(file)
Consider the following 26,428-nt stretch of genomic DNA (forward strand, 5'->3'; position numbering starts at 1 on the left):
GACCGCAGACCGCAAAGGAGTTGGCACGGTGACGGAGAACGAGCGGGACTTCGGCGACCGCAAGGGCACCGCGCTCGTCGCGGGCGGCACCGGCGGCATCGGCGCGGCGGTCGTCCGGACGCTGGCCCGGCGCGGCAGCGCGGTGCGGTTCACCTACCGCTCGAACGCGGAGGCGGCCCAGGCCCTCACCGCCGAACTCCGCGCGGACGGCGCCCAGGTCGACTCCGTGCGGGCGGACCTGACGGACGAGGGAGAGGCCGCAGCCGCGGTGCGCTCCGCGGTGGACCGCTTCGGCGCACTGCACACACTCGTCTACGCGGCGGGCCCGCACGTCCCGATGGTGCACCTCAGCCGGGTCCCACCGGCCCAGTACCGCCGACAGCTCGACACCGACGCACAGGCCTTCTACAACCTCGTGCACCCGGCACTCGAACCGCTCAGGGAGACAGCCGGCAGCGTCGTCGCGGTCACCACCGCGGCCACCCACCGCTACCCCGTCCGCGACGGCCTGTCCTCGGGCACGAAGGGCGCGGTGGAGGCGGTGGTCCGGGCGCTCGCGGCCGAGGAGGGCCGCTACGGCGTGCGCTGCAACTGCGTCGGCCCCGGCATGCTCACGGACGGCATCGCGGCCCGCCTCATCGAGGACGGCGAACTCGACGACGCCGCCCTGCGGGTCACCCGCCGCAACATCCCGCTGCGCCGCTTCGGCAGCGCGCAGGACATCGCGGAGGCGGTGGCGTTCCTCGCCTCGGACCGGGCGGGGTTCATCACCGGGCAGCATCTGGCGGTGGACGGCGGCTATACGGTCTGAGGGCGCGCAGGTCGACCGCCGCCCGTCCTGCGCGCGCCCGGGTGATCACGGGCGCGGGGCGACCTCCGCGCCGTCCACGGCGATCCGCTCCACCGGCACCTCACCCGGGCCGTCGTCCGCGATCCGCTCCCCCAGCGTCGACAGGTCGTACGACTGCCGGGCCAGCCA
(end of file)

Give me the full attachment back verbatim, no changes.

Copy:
Consider the following 26,428-nt stretch of genomic DNA (forward strand, 5'->3'; position numbering starts at 1 on the left):
GACCGCAGACCGCAAAGGAGTTGGCACGGTGACGGAGAACGAGCGGGACTTCGGCGACCGCAAGGGCACCGCGCTCGTCGCGGGCGGCACCGGCGGCATCGGCGCGGCGGTCGTCCGGACGCTGGCCCGGCGCGGCAGCGCGGTGCGGTTCACCTACCGCTCGAACGCGGAGGCGGCCCAGGCCCTCACCGCCGAACTCCGCGCGGACGGCGCCCAGGTCGACTCCGTGCGGGCGGACCTGACGGACGAGGGAGAGGCCGCAGCCGCGGTGCGCTCCGCGGTGGACCGCTTCGGCGCACTGCACACACTCGTCTACGCGGCGGGCCCGCACGTCCCGATGGTGCACCTCAGCCGGGTCCCACCGGCCCAGTACCGCCGACAGCTCGACACCGACGCACAGGCCTTCTACAACCTCGTGCACCCGGCACTCGAACCGCTCAGGGAGACAGCCGGCAGCGTCGTCGCGGTCACCACCGCGGCCACCCACCGCTACCCCGTCCGCGACGGCCTGTCCTCGGGCACGAAGGGCGCGGTGGAGGCGGTGGTCCGGGCGCTCGCGGCCGAGGAGGGCCGCTACGGCGTGCGCTGCAACTGCGTCGGCCCCGGCATGCTCACGGACGGCATCGCGGCCCGCCTCATCGAGGACGGCGAACTCGACGACGCCGCCCTGCGGGTCACCCGCCGCAACATCCCGCTGCGCCGCTTCGGCAGCGCGCAGGACATCGCGGAGGCGGTGGCGTTCCTCGCCTCGGACCGGGCGGGGTTCATCACCGGGCAGCATCTGGCGGTGGACGGCGGCTATACGGTCTGAGGGCGCGCAGGTCGACCGCCGCCCGTCCTGCGCGCGCCCGGGTGATCACGGGCGCGGGGCGACCTCCGCGCCGTCCACGGCGATCCGCTCCACCGGCACCTCACCCGGGCCGTCGTCCGCGATCCGCTCCCCCAGCGTCGACAGGTCGTACGACTGCCGGGCCAGCCA